September 23, 2021

An Effective IA is the Backbone of Your Site

It establishes the hierarchy of content in your menus as well as the vocabulary you use.

The key component of effective information architecture (IA) is right there in its name: architecture. And that’s fitting, because the term was coined by an architect.

At an American Institute of Architects conference in 1976, Richard Saul Wurman (notably, also the creator of the TED conference) used the term “information architecture” to describe how people organize, access, and use information. The rest, as the cliché goes, is history.

When you view IA in this way — as a critical part of construction — the role it plays in your website becomes obvious. It’s the structure that supports it. IA keeps your site’s content organized, navigable, accessible, and usable. It establishes the hierarchy of content in your menus as well as the vocabulary you use. And, if it’s not well designed, then much like a poorly constructed building, no one is going to want to visit it, much less step through its doors.

More importantly, if your building’s — your website’s — architecture is sound, that means it’s equal parts flexible and robust. So it can accommodate you and your visitor’s future needs. When you have to adjust or expand your site’s content or add new features, you’ll be able to do so without worrying that the whole thing is going to collapse.

So, how do you build effective IA?

Get to know your audience.

This is the most critical step because it will inform every decision you make moving forward. Start by asking yourself the foundational question, “Who is my audience?” Then dig deeper. Is your audience made up of different groups of users, like consumers versus professionals, for example? Why are they coming to your website? What are their end goals? Do they simply want information, or do they need to access or submit an application? These questions will vary depending on your agency’s services and your constituents’ needs, but they will always share a common focus: getting to know your audience.

Take a close look at your content.

Once you’ve answered key questions about your audience, you’ll need to conduct a content inventory and audit. The level of effort here will vary depending on how much content you have, how much work your website needs, etc. But, as you go through this process, you’ll be looking for things like content that’s outdated, redundant, or no longer relevant. You’ll seek out opportunities to consolidate content. You’ll flag PDFs or other documents on your site that can be turned into navigable web pages so they’re more accessible. You’ll also look for gaps — places where you need to create or add new content.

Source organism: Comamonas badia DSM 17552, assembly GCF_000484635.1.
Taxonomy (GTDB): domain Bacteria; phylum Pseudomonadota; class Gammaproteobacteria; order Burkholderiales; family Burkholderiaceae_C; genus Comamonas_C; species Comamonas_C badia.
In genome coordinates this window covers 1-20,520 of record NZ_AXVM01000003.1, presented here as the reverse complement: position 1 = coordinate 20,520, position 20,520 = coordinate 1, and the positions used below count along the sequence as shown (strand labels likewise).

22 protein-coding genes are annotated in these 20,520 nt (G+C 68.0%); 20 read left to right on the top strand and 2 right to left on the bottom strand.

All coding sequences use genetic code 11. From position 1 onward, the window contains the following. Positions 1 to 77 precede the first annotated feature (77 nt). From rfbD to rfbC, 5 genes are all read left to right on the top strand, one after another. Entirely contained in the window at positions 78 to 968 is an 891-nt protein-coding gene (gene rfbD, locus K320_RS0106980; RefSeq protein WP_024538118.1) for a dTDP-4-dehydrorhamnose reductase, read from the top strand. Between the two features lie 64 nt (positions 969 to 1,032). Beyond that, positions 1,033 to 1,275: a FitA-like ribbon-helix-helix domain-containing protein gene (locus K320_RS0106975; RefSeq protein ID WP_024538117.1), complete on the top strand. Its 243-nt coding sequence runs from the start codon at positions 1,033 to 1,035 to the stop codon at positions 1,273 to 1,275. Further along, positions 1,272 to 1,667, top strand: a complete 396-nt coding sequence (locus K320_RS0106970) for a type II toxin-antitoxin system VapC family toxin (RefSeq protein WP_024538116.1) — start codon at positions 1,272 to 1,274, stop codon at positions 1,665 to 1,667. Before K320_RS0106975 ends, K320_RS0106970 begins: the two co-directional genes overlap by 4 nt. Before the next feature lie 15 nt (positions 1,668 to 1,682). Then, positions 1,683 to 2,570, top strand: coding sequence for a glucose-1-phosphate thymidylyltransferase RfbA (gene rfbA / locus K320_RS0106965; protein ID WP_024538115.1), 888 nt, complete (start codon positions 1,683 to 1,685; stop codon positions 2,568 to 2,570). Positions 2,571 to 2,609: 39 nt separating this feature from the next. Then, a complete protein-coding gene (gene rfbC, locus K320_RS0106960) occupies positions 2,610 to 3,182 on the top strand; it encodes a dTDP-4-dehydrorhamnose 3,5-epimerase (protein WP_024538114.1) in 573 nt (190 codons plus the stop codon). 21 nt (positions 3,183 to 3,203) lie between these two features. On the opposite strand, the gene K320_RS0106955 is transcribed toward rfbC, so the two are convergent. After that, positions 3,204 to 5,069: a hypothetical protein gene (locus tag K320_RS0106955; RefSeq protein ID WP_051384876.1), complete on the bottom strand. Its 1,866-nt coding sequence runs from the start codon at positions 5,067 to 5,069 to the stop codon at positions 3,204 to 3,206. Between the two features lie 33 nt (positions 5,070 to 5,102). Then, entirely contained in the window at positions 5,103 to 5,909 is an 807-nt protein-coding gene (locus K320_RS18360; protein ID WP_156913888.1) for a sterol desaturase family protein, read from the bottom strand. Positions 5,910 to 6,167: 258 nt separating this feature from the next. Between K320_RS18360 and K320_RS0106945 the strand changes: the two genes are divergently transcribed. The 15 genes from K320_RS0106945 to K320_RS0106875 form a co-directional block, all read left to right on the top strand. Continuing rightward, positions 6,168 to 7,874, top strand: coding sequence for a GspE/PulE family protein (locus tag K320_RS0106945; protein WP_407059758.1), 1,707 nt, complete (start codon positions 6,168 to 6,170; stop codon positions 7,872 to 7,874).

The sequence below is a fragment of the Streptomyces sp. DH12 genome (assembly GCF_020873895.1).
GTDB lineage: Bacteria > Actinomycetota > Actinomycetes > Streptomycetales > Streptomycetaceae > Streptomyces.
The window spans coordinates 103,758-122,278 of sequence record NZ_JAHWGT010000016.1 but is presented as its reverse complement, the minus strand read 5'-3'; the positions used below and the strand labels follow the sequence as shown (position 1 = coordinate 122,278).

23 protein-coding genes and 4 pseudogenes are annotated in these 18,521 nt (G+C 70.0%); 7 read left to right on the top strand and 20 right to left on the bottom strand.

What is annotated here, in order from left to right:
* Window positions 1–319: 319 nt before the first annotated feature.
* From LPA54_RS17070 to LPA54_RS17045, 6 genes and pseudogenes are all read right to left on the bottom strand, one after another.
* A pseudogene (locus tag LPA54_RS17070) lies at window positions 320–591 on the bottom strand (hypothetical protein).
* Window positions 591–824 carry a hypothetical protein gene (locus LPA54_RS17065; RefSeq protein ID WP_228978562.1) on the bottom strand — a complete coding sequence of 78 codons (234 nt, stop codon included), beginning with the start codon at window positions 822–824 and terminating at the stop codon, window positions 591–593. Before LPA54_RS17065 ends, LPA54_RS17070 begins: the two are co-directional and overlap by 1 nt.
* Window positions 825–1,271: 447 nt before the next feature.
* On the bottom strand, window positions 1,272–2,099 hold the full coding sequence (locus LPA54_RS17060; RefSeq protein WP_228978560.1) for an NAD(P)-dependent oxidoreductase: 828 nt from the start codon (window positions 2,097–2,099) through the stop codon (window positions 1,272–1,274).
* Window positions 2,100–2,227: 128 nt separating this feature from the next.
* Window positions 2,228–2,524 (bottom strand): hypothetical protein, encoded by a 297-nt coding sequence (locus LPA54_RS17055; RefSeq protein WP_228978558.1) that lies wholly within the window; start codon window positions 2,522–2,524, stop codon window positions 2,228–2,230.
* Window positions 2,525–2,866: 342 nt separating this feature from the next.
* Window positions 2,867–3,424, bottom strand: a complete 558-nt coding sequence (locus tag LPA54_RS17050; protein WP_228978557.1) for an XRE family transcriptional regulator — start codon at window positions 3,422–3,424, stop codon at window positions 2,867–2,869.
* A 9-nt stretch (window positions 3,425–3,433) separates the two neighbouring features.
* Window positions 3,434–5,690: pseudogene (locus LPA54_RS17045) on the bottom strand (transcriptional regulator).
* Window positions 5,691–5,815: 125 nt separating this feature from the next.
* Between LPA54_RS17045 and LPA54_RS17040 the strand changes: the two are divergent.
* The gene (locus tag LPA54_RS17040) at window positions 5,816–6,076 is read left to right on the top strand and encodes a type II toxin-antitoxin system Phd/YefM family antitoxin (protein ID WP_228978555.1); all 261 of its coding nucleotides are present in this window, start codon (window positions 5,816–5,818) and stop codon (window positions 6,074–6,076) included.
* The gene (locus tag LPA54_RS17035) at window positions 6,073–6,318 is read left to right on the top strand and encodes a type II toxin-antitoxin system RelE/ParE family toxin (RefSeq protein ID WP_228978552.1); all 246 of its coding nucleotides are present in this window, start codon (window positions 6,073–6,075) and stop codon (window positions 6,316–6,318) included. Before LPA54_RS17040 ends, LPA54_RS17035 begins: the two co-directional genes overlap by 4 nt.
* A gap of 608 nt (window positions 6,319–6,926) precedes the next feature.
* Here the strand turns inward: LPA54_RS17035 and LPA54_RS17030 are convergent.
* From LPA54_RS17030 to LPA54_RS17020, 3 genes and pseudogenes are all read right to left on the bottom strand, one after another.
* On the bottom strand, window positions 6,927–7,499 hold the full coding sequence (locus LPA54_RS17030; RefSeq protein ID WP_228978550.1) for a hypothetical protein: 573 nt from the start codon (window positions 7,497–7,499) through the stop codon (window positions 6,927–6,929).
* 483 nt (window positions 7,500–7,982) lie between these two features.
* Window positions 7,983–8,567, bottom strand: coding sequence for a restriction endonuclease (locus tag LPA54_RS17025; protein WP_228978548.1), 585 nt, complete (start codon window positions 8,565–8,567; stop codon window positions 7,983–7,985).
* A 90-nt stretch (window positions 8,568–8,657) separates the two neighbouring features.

Dig into your analytics.

Some content and IA decisions you’ll be able to make yourself just based on your expertise and your knowledge of your constituents’ needs. For others, you’ll want to use analytics to guide you. If you’re part of GovHub, then you have access to GovHub Analytics, which is powered by Siteimprove. Using this tool, you can view things like your website’s most popular and least popular pages. You can see where users are engaging with your content the most, what kind of content searches they’re conducting, how far they’re scrolling down on a page, how deep they’re going into your navigation, where they enter and exit your website, and more. This is all key information that can inform your content and IA decisions.

Build your IA.

This is pretty straightforward. Use all the information, data, and insights you’ve gained thus far to build your IA. At every step, ask yourself if you’re creating a structure that aligns with your users’ end goals. Will it guide them to the content they need, quickly and easily? Also, feel free to create more than one option for your IA; in fact, it’s often wise to do so, especially if you have a lot of content to organize and numerous user end goals to address. 

Test your ideas.

Once you’ve created one or two options for your IA, take them on a test run. By conducting tree tests on your proposed IAs, you can find out which provides the most intuitive path to the information your users need. You can also identify opportunities to adjust the IA’s structure to be even more aligned with your users’ end goals.

Launch your new IA.

Now that you’ve done all the work, it’s time to launch your new IA. Once it’s up and running, you’ll want to go back to step 3 and dig into the analytics again. If you see that your users are finding what they need quickly and easily, then you’re on the right track. But if you notice there are some paths where you seem to lose users — where they exit prematurely or, worse, land on the wrong page and just abandon your site completely — consider how you can adjust your IA to help guide those users where they need to go. It’s worth mentioning that this should be an ongoing effort: regularly review your analytics to see how your website is performing.

If all of this sounds like a lot of work, that’s because it is. But it’s worth it. So keep that in mind while you go through the process. To echo what I said earlier, a well-designed IA will prove its value for years to come, easily shifting and adapting to accommodate you and your users’ evolving needs.

Need Help? Just Ask.

Now, if you’ve read of this and are feeling a bit overwhelmed, don’t worry. DSGa is here for you. If you have questions about IA, content, GovHub Analytics, or anything else, just open a support request and we’ll be happy to help.

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